Eider

©Mark Hamblin/2020VISION

Eider

Scientific name: Somateria mollissima
The Eider is a large seaduck, famed for its soft, downy feathers that are not only used by the bird to line and insulate its nest, but also by humans to stuff our quilts and pillows. It nests around the northern coastline of the UK.

Species information

Statistics

Length: 55-60cm
Wingspan: 94cm
Weight: 2.2kg
Average lifespan: 8 years

Conservation status

Classified in the UK as Amber under the Birds of Conservation Concern 4: the Red List for Birds (2015). Listed as Near Threatened on the global IUCN Red List of Threatened Species.

When to see

January to December

About

Eiders are relatively large seaducks that nest in colonies around the coasts of northern UK, and as far south as Walney Island in Cumbria. Once hatched, the chicks often gather together in a large 'crèche' looked after by a number of females.

How to identify

The male Eider is a black-and-white duck, with a pale green patch at the back of the head, pinkish breast and pale yellow-grey bill. The female is greyish-brown with delicate barring.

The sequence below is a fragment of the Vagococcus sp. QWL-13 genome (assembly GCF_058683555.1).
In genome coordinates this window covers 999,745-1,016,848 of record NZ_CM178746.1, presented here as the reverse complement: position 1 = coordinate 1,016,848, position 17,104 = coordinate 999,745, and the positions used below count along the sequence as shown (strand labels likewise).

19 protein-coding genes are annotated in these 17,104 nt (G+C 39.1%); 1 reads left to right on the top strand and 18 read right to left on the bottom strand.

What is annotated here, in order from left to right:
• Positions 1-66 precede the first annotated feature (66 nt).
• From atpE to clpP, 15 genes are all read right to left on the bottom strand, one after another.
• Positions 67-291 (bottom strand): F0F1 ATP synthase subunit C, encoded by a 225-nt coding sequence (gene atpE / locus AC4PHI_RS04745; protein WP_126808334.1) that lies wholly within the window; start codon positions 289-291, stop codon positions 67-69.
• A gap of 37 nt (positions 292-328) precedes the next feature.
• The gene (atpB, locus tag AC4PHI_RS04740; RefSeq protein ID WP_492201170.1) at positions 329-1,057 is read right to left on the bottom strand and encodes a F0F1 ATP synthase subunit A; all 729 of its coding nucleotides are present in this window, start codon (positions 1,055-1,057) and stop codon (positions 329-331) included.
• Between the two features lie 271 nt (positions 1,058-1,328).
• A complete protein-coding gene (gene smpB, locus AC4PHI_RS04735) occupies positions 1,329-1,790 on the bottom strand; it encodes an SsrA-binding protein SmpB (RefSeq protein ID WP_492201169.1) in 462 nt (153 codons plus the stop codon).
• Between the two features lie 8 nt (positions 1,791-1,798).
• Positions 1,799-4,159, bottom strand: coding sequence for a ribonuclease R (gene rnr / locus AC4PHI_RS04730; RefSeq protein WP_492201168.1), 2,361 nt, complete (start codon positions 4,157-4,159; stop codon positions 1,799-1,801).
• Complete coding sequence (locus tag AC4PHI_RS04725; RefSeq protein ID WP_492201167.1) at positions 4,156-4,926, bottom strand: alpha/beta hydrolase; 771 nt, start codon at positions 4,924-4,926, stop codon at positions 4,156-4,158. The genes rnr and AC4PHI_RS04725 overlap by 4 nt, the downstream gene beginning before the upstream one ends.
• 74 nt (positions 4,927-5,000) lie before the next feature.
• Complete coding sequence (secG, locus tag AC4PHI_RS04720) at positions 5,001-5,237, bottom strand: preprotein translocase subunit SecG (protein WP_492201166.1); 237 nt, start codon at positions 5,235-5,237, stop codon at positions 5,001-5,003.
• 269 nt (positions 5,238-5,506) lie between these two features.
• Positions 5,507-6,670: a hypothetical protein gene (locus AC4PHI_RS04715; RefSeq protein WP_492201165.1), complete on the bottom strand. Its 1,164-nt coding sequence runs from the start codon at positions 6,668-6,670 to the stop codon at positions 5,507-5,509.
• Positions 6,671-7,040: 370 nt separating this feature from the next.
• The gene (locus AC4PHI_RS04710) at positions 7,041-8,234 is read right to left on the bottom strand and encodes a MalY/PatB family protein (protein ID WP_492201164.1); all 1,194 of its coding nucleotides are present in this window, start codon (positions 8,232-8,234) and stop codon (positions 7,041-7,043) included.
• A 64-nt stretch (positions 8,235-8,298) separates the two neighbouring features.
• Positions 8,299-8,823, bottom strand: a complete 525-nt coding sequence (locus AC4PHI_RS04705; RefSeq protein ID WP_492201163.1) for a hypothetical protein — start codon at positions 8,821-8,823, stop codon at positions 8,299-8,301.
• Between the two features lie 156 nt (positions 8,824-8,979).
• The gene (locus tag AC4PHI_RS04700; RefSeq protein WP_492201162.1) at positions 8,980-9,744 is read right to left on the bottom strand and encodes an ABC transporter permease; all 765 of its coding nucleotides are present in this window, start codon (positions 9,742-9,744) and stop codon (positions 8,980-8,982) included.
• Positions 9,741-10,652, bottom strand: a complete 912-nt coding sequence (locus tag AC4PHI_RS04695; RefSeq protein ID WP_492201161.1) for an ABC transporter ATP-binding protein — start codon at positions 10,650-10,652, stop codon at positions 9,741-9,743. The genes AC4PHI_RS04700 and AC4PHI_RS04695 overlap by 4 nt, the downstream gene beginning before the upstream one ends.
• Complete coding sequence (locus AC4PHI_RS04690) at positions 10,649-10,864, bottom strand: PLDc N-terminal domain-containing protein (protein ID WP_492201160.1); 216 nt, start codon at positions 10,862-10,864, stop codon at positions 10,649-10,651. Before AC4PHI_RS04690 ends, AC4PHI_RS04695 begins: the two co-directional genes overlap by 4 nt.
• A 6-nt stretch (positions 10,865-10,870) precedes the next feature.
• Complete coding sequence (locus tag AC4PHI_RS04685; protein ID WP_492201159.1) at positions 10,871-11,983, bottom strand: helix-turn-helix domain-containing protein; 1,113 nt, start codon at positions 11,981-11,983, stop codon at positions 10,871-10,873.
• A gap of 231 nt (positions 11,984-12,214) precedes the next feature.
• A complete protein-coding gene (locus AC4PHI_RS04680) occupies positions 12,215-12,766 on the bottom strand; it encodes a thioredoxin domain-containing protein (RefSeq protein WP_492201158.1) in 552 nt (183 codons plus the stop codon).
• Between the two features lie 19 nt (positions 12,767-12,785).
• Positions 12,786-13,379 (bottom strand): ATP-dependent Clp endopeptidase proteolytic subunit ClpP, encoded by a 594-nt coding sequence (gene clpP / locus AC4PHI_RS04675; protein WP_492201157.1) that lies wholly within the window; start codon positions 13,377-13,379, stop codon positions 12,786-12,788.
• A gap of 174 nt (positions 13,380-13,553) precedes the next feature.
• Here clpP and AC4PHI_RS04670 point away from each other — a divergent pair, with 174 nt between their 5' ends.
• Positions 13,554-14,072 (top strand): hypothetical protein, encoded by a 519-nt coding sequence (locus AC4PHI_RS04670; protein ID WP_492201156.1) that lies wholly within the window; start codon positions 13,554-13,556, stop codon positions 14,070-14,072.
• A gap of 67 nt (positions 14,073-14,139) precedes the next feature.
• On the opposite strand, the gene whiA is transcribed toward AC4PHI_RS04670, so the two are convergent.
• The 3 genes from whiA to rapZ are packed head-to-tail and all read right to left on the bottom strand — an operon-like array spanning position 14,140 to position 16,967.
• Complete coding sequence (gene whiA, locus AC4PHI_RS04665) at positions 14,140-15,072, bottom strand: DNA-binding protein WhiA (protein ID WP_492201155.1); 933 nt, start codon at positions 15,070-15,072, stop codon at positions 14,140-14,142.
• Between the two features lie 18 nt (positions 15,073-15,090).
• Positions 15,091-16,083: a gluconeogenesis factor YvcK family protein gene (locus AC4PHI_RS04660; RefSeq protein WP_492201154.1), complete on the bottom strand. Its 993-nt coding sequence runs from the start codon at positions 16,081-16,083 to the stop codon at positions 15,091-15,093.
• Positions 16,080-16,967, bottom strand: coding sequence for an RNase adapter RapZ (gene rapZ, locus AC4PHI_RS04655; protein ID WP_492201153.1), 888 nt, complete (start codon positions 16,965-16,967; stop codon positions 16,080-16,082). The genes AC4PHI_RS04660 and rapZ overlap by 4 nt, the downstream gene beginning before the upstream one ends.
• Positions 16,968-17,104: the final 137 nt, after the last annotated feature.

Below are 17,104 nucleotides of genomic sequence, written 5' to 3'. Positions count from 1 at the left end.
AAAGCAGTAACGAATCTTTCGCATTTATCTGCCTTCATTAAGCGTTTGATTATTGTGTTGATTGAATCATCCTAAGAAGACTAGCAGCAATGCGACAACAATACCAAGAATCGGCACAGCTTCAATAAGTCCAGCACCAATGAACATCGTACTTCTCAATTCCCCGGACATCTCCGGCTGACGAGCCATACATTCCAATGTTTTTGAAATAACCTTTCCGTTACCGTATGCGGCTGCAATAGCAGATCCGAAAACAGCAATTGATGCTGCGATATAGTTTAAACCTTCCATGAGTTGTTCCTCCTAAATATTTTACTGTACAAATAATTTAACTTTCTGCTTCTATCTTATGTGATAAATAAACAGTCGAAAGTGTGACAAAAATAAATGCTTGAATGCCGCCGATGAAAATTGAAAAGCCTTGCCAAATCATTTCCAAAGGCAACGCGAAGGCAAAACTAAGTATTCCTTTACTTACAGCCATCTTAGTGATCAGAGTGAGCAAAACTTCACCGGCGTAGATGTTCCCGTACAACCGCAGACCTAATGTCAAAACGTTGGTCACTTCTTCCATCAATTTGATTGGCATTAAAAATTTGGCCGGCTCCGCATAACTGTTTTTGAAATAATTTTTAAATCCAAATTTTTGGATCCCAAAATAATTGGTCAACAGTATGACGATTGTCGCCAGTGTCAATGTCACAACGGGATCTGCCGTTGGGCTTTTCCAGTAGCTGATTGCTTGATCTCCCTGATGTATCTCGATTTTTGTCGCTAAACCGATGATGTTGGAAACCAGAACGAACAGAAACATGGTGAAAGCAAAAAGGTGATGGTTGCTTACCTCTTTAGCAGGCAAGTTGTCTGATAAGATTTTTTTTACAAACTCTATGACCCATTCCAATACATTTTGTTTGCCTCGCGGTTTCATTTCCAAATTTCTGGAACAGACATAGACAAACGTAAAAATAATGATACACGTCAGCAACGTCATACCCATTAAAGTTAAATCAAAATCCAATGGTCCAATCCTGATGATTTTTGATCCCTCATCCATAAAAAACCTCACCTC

Distribution

A common nesting bird around the coasts of Scotland and northern England, the Eider winters all around the coast.

Did you know?

Female Eiders line their nests with soft feathers, or 'down', from their breasts. These feathers were so prized for stuffing pillows and quilts, that the Eider nearly became extinct in the 19th century.

How people can help

The Wildlife Trusts are working with fishermen, researchers, politicians and local people towards a Living Seas vision, where coastal and marine wildlife thrives alongside the sustainable use of the ocean's resources. Do your bit for our Living Seas by supporting your local Wildlife Trust.